New research gives scientists a clearer picture of the Earth’s mantle.
Scientists think that the mantle is like marble cake, mixed up by swirling together bits of ocean floor and primordial rock.
The biggest challenge of studying the planet’s middle, biggest layer—sandwiched between its iron core and thin surface that is host to living creatures—is that it can’t been seen. Think of it as a patient getting a CAT scan, and the doctor being able to see dark and light spots indicative of healthy tissue and tumors.
Instead of a CAT scan, however, geologists use seismographs. Since they can’t dive down to explore what the “spots” actually mean, they have to decipher what the difference in wave frequencies are telling them.
“We’re looking at a picture of the mantle but we don’t know what the colors mean,” says Susannah Dorfman, a geoscientist at Michigan State University and the study’s co-lead author. “The seismic wave patterns show contrast that indicates different squishiness and different densities; our job is to figure out what’s down there and why.”
A rare and ubiquitous mineral
Scientists think that the mantle is like marble cake, mixed up by swirling together bits of ocean floor and primordial rock. Like the chocolate and vanilla cake, different parts of the mantle have different compositions.
Dorfman likens her lab and the analysis her team conducts to chefs in a test kitchen. The main ingredient on this menu, though, is bridgmanite—Earth’s most-abundant mineral.
Researchers estimate that bridgmanite makes up more than 50 percent of the Earth. While ubiquitous in the mantle, it’s quite rare on the surface.
How rare? Researchers have theorized its existence and manufactured it in labs since the ’70s. But it wasn’t until 2014 that a speck of natural bridgmanite was found in a meteorite, its crystal structure mapped and officially christened.
Cooking up some minerals
In the kitchen lab, the team cooked up a sample of the rare mineral. Using a diamond anvil pressure cell and laser heating—to duplicate the mantle’s unimaginable pressure and heat—they tested their recipe of bridgmanite with a pinch of ferric iron. This combination is quite dense and oxidized. (Ferric iron can be found in rust.)
“The minimum pressure you need to make bridgmanite in the mantle—a quarter million atmospheres—is like all the weight of an elephant balanced on a poppy seed,” Dorfman says.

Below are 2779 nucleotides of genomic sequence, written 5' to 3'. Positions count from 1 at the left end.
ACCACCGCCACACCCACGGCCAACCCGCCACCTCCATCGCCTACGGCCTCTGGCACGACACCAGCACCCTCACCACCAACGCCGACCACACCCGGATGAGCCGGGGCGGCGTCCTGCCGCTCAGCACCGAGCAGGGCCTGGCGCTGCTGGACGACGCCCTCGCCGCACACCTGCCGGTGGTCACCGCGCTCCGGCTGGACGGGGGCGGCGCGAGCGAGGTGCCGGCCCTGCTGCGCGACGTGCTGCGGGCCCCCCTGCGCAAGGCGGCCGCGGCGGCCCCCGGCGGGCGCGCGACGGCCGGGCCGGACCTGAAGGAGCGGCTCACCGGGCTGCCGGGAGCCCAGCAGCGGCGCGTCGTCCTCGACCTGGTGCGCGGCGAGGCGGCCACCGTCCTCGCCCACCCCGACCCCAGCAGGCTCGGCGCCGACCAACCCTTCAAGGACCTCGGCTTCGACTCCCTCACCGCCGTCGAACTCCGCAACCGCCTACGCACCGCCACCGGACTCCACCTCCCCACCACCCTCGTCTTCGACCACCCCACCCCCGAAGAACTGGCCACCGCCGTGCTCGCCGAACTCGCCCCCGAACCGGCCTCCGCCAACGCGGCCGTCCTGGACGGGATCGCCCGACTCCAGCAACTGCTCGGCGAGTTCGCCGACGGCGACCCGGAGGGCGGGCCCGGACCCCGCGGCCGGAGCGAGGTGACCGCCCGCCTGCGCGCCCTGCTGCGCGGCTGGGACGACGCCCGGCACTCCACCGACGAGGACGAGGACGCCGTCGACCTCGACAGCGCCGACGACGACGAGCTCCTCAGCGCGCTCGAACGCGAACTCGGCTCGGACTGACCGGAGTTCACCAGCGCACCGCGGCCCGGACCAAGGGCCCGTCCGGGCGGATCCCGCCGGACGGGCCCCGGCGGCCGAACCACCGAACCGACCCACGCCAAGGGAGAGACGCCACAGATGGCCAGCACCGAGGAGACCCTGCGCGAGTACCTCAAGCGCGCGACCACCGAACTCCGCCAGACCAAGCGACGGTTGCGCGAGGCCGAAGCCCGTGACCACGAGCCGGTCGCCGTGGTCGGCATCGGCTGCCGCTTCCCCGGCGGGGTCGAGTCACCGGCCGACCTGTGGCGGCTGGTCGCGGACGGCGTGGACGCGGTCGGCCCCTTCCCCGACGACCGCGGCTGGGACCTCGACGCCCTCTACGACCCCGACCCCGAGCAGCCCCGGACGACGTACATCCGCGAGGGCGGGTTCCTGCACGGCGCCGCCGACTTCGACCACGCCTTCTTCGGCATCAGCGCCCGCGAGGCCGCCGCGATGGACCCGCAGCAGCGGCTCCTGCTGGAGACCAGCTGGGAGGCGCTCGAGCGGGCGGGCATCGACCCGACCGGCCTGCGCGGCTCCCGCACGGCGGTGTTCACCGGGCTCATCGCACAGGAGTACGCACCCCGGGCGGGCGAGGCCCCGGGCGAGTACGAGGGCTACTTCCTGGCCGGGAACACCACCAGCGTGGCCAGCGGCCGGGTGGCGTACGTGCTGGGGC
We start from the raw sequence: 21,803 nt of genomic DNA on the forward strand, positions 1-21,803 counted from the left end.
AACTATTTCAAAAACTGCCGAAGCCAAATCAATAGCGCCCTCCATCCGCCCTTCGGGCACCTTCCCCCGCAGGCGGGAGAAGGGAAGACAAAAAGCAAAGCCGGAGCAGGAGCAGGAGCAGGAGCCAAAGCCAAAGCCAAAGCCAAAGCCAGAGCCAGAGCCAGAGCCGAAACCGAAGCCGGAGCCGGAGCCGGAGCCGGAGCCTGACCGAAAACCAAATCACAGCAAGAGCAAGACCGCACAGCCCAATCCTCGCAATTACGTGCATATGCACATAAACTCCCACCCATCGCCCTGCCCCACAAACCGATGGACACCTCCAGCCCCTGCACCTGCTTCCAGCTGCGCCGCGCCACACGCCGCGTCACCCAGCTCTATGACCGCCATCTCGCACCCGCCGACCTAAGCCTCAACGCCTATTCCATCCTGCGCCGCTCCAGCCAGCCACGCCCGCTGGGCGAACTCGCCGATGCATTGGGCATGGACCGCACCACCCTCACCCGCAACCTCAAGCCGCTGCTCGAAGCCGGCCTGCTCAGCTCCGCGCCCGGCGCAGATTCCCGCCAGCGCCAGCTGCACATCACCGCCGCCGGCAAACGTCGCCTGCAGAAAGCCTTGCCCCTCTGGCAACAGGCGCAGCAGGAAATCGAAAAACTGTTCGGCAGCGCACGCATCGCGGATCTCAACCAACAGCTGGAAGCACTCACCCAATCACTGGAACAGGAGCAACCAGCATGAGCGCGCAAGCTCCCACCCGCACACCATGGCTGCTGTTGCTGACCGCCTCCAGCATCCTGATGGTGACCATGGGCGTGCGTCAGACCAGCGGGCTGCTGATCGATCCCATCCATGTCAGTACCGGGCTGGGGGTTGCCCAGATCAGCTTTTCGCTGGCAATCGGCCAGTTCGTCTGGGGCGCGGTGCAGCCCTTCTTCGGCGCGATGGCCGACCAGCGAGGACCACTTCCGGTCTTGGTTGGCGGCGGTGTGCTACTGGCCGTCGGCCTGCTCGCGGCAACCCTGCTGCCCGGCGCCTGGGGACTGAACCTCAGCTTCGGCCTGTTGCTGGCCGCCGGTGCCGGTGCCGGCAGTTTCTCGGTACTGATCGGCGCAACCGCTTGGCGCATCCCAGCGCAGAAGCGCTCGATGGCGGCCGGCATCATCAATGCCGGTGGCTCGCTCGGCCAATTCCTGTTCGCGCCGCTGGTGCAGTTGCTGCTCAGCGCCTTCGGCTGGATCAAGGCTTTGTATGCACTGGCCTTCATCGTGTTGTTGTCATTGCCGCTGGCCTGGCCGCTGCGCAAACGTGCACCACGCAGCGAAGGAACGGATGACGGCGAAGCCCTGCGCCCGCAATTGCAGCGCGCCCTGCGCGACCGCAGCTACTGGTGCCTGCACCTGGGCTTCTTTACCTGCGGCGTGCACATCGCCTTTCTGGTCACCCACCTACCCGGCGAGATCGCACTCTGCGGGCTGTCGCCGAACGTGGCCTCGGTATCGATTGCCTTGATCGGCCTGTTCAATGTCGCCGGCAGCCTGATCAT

The team also changed bridgmanite’s composition, swapping out magnesium and silicon atoms for iron 3+ atoms.
“It changed the structure and how it acts,” Dorfman says. “There’s a change in the iron atom called a spin transition, where the atom shrinks and becomes denser because of the intense pressure. This potentially duplicates what’s going on deep in the mantle.”
These lab-cooked recipes provide a model and some insights into the minerals that potentially comprise the mantle. What Dorfman’s team cooked isn’t an exact copycat of the mantle minerals, but the end result produced the clearest measurements of the density, compressibility, and electronic conductivity of rusty bridgmanite in the lower mantle.
‘A weird place’
While Dorfman and other scientists may never see mantle core samples firsthand, the observations and measurements from the lab will help scientists interpret what seismic waves may be telling them.
The findings will help scientists use geophysical measurements to accurately map the amount of iron in the mantle, but the team also determined that it will be difficult to see how oxidized it is. Dorfman remains optimistic that this line of research will unveil some of the mantle’s mysteries.
“The deep mantle is a weird place with mysterious features that may be residues of Earth’s formation, graveyards for piles of sunken tectonic plates, sources for hotspot volcanoes like Hawaii, or the processes that shaped the atmosphere,” Dorfman says. “Anything we can detect about the composition of features at the base of the mantle may help us solve these mysteries.”
The research appears in the journal Nature Communications.
Scientists from the University of Michigan, the Center for High Pressure Science and Technology Research (China), the University of Hawaii, Argonne National Laboratory, the University of Texas at Austin, and the University of Illinois contributed to the research.
Source: Michigan State University